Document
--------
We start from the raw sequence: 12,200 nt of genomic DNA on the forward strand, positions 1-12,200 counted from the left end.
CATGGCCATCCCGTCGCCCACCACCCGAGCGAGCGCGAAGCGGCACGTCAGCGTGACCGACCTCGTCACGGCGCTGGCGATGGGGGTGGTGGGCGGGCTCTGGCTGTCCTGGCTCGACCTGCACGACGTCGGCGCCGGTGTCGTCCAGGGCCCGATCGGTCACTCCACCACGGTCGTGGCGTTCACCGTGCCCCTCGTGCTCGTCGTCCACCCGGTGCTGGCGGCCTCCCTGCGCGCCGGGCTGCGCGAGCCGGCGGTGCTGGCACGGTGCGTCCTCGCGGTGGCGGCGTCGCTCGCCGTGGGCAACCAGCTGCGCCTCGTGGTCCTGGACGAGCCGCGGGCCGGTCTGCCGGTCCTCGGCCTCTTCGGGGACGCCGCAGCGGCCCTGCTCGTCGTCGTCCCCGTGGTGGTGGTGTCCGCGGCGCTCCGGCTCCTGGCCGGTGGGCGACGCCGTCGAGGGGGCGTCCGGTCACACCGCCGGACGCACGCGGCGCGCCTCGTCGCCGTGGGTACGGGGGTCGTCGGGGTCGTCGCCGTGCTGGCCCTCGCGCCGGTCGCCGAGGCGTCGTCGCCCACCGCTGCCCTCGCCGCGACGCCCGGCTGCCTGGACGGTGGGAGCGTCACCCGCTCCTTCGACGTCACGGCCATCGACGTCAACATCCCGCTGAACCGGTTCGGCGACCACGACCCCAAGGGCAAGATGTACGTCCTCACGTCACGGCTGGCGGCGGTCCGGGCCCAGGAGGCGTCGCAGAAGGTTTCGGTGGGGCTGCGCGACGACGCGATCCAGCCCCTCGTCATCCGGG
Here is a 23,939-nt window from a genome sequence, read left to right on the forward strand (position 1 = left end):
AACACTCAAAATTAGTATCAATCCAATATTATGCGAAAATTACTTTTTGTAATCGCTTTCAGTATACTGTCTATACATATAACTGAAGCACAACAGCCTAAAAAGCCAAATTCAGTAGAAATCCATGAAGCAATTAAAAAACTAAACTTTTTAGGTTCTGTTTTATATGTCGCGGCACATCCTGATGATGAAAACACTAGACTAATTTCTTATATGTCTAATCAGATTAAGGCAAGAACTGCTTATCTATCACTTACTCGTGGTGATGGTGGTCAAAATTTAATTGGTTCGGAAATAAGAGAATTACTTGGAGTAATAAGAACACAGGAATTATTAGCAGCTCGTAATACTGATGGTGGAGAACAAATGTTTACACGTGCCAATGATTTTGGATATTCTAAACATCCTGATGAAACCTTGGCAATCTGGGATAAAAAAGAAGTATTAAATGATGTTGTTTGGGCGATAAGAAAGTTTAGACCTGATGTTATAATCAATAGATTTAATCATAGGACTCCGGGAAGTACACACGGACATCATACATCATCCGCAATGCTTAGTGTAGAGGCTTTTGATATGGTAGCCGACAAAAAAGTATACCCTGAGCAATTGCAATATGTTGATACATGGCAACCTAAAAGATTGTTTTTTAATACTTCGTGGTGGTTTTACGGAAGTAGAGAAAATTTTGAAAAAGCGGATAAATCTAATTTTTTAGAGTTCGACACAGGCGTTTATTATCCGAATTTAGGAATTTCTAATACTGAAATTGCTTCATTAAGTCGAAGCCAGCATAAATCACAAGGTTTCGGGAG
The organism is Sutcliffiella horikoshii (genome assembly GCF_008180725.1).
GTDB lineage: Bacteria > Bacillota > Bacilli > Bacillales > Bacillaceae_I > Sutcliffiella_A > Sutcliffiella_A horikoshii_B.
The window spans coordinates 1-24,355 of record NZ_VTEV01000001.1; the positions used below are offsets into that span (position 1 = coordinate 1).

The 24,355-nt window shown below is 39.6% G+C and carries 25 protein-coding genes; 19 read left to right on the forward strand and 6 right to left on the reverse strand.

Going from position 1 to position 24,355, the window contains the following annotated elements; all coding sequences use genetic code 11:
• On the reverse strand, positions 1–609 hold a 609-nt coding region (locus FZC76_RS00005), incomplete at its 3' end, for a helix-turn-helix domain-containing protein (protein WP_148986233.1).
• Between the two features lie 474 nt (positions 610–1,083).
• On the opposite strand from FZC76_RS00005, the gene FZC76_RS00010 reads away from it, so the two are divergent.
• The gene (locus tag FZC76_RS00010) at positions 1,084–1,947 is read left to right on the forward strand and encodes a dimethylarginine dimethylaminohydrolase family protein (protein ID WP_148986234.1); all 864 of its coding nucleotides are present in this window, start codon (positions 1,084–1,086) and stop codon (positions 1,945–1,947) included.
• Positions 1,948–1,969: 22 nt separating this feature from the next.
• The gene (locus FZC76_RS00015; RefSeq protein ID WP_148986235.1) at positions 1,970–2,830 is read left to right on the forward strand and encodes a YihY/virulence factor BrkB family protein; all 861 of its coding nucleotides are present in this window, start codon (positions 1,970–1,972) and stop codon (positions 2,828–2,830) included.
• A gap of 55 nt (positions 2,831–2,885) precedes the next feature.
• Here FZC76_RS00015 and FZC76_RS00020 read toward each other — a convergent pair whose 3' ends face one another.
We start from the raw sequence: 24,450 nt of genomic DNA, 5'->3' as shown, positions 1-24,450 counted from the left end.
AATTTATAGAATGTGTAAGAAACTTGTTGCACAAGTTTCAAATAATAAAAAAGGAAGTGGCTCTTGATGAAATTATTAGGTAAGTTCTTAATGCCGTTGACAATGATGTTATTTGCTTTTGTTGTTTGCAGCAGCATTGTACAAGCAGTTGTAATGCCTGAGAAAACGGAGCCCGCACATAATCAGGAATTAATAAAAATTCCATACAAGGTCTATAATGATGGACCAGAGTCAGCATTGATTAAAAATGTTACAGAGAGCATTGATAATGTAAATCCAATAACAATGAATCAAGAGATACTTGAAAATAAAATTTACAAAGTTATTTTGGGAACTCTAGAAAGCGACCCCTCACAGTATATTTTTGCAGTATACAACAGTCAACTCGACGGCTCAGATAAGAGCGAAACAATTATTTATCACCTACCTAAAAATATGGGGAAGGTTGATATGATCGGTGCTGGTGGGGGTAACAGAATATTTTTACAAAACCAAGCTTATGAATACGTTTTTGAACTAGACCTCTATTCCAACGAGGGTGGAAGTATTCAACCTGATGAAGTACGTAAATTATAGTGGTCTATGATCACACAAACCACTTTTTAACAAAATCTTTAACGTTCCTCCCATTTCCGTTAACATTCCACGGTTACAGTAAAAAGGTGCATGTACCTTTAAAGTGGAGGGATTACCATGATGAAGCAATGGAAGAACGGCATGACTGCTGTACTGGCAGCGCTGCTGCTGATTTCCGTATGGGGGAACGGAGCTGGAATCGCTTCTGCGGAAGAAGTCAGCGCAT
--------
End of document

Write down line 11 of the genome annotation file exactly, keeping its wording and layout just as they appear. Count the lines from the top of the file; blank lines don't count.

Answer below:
• Between the two features lie 474 nt (positions 610–1,083).